Swahili is one of the rich cultures in Eastern Africa. Not only has the language crossed borders but also aspects of art and design that have inspired various spaces in Kenya and beyond. Let’s take a look at the history behind this awesomeness.
The Swahili people, who are inhabitants of the East African Coast, are found in Kenya and Tanzania. Though Bantu, in their ancestral roots, the expression of their culture and Architecture has been moderated by Arabic and Persian influences.
Today, we will consider Swahili furniture. Furniture used by the Coastal Swahili people, has been built using mvuli, podo and other hardwoods found in the immediate interior forests, just off the Coastal belt. The craftmanship, was handled by carvers, who learned the trade from their Fathers. Carving of furniture is a heritage, and master carvers are renown and respected in the Coastal communities. The Swahili have masterful carvers in their midst, and they are also complemented by carvers from the Makonde tribe, whose origin is Msumbiji, or Mozambique, as it is known in English. Kamba carvers, are also adept at coming up with masterpieces of furniture.
Worth noting is that, Swahili furniture is always functional, much as it is also aesthetically pleasing. Thus, Swahili peoples have Sofabeds, Beds, Chairs, Tables, Stools and even the renown Mbuzi, which is a Kitchen tool. These pieces may seem limited, but it is important to remember that, such a complementary set met the needs of the Coastal peoples. It is only in ancient days, when the Sultans had control of the East African Coast, that there was a burgeouse class, even so, this was limited to the Family of the Sultanate.
The framework of traditional chairs were made of wood, while the seat pan and backrest were made of interwoven strands of palm fronds. The tapestry resulting from the weaving would be composed of intricate hexagonal patternwork. Modern chairs, still have a wooden framework, but the woven tapestry is composed of plastic strands.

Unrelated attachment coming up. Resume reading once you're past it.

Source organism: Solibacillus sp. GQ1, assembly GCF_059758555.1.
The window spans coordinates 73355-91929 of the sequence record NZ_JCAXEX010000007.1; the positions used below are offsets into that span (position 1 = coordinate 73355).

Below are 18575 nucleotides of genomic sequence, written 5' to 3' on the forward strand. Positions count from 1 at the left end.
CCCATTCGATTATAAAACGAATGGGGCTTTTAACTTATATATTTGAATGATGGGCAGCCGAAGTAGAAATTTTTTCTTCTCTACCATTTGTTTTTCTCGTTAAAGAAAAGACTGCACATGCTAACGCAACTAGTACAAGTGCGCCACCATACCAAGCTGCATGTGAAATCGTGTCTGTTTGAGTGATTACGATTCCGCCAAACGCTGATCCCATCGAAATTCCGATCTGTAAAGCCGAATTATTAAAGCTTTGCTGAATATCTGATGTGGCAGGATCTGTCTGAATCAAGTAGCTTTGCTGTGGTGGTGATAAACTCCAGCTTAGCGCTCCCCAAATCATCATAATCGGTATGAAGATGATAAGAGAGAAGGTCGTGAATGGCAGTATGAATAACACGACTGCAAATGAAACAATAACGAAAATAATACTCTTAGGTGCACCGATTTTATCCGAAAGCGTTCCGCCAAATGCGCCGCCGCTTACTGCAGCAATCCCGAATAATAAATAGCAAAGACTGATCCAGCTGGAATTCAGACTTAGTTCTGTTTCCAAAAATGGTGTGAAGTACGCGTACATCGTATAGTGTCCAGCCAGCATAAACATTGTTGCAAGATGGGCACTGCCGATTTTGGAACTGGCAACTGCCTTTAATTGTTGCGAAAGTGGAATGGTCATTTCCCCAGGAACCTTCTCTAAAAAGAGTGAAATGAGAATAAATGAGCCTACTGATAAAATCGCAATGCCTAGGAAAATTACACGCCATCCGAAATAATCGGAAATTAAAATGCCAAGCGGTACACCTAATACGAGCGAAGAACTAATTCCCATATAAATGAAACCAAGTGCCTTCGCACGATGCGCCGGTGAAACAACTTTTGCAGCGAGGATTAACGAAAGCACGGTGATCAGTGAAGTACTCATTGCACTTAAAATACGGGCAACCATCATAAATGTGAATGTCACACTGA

Swahili and Lamu tables, are sculpted from logs and planed planks joined together. Logs are used to come up with the legs and framework for the top, while planed planks compose the top.
The legs of the table, usually have intricate floral patterns engraved upon them, the same pattern work is replicated on the four sides of the top’s framework.
Stools are complementary to tables, and these would often be made, to function as convenient places to place food or drinks.
This is a sofa, with a deep seat pan. What that means is that, the depth of the sofa, allows one to use plenty of pillows to support one’s back if it is to be used for seating, which is seldom the case.
As the name suggests, this sofa is meant for lounging. Given that the weather at the coast is hot and humid, inhabitants would often take siestas on such sofabeds.
Beds would be made entirely of wood. The outstanding aspects of the bed are the bed heads, which are composed of sculpted pieces of geometrical and intricately curved pieces. The bed heads would often have four poles, at each corner, to allow for a netting to be erected to cover the bed.
This is a furniture piece which has a dual function, though its primary purpose is to prepare coconuts, by grinding away at the flesh, i.e. The inner white of the coconut. The user seats on it and uses the pointed centre of the front piece, to grind at the half open coconut piece.
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